Sustainability, style and the movement against fast fashion has found another home at UF.
The Thrift Club at the University of Florida is a “community of thrifty Gators passionate about upcycling and slow fashion,” according to the club’s Instagram. Through education and community building activities like thrift swaps, the club is making slow fashion — ethical processes and resources in the fashion field — increasingly attainable for students.
The club began in July 2020, amid the pandemic. In that time, it has amassed more than 1,800 followers on Instagram and is continuing to make plans as it builds a community around fashion and sustainability.
“I love the people in Thrift Club and the fact that they prioritize and emphasize the importance of slow fashion for the environment,” said member Meghan Moriarty, a 20-year-old UF early education major third year.
Although thrifting is one of its main objectives, that’s not the club’s only aim. The Thrift Club also seeks to teach students about upcycling, repurposing and advocating for the decrease of fast fashion consumption.
The club has conducted thrift swaps (when people bring their second-hand clothes and swap them with each other), workshop on upcycling (the fixing or repurposing of old clothes) and General Body Meetings on topics such as fast fashion and sustainable gift-giving.
Fast fashion is an approach to the design, marketing and manufacturing of clothing that emphasizes making fashion trends quickly and cheaply available. Under a market intertwined with fast fashion, trend cycles are shorter and overproduction is derived from unethical practices —practices that affect low-income women and the environment.
Thrift Club aims to educate students on ways that they can avoid fast fashion while also building a community of people who are passionate about making style more sustainable and ethical.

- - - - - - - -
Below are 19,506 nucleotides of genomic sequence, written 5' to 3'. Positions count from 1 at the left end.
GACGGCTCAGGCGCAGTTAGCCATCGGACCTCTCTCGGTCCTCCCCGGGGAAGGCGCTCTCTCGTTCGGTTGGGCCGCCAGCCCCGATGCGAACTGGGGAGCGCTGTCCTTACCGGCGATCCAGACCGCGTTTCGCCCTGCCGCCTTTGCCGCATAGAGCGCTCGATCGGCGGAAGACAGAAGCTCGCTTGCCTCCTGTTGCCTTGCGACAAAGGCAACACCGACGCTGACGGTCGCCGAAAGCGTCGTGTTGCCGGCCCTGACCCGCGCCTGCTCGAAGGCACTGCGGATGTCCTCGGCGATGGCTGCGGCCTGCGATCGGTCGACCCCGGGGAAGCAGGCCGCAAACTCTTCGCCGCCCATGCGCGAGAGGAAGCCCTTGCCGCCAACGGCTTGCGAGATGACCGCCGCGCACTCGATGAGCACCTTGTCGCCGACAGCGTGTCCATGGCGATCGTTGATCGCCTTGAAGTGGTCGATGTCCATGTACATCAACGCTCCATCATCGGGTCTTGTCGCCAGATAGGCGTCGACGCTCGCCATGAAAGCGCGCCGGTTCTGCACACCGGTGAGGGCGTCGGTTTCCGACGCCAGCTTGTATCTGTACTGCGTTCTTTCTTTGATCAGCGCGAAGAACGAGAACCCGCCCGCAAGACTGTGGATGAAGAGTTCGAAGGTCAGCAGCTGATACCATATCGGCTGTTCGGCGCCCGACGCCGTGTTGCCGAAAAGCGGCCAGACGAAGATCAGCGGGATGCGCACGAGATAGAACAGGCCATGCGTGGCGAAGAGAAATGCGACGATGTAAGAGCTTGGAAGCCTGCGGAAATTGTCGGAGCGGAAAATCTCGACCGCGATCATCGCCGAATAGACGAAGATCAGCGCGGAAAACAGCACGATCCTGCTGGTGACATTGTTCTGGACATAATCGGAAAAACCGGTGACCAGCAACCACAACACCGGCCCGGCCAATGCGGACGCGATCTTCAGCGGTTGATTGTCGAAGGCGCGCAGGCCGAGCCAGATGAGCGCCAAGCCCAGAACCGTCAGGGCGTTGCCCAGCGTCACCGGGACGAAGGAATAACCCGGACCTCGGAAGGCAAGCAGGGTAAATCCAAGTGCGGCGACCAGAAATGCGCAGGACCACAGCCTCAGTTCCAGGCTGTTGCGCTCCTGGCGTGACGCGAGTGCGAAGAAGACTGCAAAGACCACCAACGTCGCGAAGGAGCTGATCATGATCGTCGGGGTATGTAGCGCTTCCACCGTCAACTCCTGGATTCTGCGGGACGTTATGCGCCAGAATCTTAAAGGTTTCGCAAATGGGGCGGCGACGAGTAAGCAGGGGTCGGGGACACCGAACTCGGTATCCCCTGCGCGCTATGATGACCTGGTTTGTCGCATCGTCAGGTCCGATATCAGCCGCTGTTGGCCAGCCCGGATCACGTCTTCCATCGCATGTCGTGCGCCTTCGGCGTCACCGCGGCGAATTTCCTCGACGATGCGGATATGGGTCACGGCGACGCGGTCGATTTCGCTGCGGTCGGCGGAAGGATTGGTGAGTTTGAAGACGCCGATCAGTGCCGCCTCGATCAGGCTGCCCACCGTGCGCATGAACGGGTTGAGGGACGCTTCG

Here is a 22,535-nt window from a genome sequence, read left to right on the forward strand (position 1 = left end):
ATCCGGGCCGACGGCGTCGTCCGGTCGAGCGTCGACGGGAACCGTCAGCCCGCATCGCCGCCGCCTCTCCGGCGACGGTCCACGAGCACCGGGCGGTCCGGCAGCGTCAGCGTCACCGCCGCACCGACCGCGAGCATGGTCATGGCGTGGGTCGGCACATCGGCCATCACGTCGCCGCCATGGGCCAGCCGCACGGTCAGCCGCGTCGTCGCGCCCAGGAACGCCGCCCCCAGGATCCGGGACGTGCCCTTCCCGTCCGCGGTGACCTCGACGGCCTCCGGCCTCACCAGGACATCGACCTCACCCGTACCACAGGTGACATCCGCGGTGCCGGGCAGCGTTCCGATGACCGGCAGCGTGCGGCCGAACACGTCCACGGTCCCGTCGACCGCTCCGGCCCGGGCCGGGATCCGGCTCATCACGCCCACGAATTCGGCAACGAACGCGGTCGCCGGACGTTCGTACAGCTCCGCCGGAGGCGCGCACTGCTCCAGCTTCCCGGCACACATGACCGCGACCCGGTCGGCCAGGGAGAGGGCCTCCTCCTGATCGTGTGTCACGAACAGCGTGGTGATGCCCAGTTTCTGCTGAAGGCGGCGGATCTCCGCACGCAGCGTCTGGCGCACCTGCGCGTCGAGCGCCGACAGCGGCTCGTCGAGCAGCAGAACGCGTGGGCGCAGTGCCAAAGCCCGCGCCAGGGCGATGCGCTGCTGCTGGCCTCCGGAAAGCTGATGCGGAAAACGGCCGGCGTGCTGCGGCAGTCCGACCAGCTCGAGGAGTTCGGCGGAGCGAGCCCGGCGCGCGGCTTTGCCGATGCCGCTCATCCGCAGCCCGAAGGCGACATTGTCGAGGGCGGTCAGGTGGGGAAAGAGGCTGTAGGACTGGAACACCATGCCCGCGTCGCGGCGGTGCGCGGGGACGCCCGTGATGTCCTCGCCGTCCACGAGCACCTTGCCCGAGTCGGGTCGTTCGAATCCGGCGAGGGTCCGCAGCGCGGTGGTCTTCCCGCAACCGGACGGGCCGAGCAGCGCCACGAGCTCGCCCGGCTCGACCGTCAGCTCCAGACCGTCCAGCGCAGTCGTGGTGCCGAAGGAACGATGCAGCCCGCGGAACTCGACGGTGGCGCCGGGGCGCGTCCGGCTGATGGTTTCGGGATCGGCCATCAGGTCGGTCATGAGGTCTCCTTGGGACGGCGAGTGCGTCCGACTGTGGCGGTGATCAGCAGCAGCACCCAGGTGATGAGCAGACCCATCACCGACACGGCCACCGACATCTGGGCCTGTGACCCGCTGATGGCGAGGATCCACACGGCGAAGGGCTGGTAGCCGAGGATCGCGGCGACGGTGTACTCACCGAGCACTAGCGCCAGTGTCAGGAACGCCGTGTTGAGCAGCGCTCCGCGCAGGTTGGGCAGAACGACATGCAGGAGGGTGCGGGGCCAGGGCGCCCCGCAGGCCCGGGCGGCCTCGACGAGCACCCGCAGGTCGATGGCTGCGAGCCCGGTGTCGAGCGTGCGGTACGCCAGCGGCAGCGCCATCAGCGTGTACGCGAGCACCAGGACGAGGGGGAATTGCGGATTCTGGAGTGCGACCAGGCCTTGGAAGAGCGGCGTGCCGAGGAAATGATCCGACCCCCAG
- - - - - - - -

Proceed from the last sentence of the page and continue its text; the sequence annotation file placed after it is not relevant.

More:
By facilitating conversations around thrifting and upcycling in the fashion and sustainability movement, the club has created a community of people whose goal is to spread the word about the benefits of staying away from fast fashion.
Velqui Perez, treasurer of the Thrift Club and a 21-year-old UF political science and international studies fourth year, said the club is not only a way for her to partake in one of her side hobbies, but it also allows her to stay informed on fast fashion and the damage that it causes.
“We're currently working on our way to becoming an official organization on campus,” Perez said., “
The club wants to venture outside of UF and pay attention to fast fashion consumption on the community level. Thrift Club is currently working towards organizing fundraisers and is meeting with local organizations, nonprofits and thrift stores for future collaborations.
For Perez, thrifting has always been a part of her life. Her mother taught her thrifting tactics early on.
“It was something I did with my mom growing up,” Perez said., “If we could buy an item second hand, she would go thrifting”.
As someone who has always thrifted, Perez noted the difference between her childhood, when there was a negative association with wearing second-hand clothes, and now, with thrifting being considered trendy on social media.
“While that is great, it also has come with critique from lower income communities and the plus-size community,” Perez said.
According to the Western Gazette, when these new, higher-income communities buy from thrift stores, purchases based on necessities are impeded because of “higher corporate structures”. Many corporations that sell thrift clothes have been raising prices due to higher demand from the middle and upper class, leaving lower-income people with options that they can no longer afford.
With the upheaval of inflation, lack of clothing and increase of product prices on apps like Depop, Perez says that thrifting has become the opposite of what it’s meant to be.
Moriarty said she wants to be more sustainable and less wasteful when shopping.
“We only get one planet and it’s good to be mindful about my decisions,” she said.
Perez said she has similar goals, and with the Thrift Club, she said achieving them seems more possible.
“I want thrifting to be a solution towards rejecting fast fashion and the harm that it does to the environment and to the people that make the clothing, especially women from developing nations,” Perez said. “That’s why I joined Thrift Club.”
Contact Anushka at email@example.com. Follow her on Twitter @anushkadak.
Anushka a third-year journalism and women’s studies major. She has been previously published in Local Wolves Magazine and is the Editorial Director at Rowdy Magazine. In her free time she likes to listen to old Bollywood music and learn about/obsess over other writers’ “processes” whenever she feels like she has no idea what she’s doing (which is often).